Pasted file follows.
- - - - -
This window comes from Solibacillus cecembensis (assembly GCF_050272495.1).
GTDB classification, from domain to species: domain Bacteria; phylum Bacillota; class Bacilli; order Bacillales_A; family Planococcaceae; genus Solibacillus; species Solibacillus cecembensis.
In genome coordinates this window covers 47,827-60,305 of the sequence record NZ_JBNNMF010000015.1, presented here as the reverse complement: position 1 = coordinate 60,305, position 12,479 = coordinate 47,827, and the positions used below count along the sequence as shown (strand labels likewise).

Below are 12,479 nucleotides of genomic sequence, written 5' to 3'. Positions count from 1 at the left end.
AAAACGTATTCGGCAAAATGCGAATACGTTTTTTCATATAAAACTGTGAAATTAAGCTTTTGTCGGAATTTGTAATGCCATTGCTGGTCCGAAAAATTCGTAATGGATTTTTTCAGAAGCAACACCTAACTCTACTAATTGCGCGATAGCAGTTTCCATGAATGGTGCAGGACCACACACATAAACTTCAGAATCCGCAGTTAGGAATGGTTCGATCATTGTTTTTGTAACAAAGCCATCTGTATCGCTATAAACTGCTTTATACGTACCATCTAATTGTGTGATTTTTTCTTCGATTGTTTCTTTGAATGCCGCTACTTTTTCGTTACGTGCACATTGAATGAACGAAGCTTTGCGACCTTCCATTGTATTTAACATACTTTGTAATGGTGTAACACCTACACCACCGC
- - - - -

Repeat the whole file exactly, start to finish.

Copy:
This window comes from Solibacillus cecembensis (assembly GCF_050272495.1).
GTDB classification, from domain to species: domain Bacteria; phylum Bacillota; class Bacilli; order Bacillales_A; family Planococcaceae; genus Solibacillus; species Solibacillus cecembensis.
In genome coordinates this window covers 47,827-60,305 of the sequence record NZ_JBNNMF010000015.1, presented here as the reverse complement: position 1 = coordinate 60,305, position 12,479 = coordinate 47,827, and the positions used below count along the sequence as shown (strand labels likewise).

Below are 12,479 nucleotides of genomic sequence, written 5' to 3'. Positions count from 1 at the left end.
AAAACGTATTCGGCAAAATGCGAATACGTTTTTTCATATAAAACTGTGAAATTAAGCTTTTGTCGGAATTTGTAATGCCATTGCTGGTCCGAAAAATTCGTAATGGATTTTTTCAGAAGCAACACCTAACTCTACTAATTGCGCGATAGCAGTTTCCATGAATGGTGCAGGACCACACACATAAACTTCAGAATCCGCAGTTAGGAATGGTTCGATCATTGTTTTTGTAACAAAGCCATCTGTATCGCTATAAACTGCTTTATACGTACCATCTAATTGTGTGATTTTTTCTTCGATTGTTTCTTTGAATGCCGCTACTTTTTCGTTACGTGCACATTGAATGAACGAAGCTTTGCGACCTTCCATTGTATTTAACATACTTTGTAATGGTGTAACACCTACACCACCGC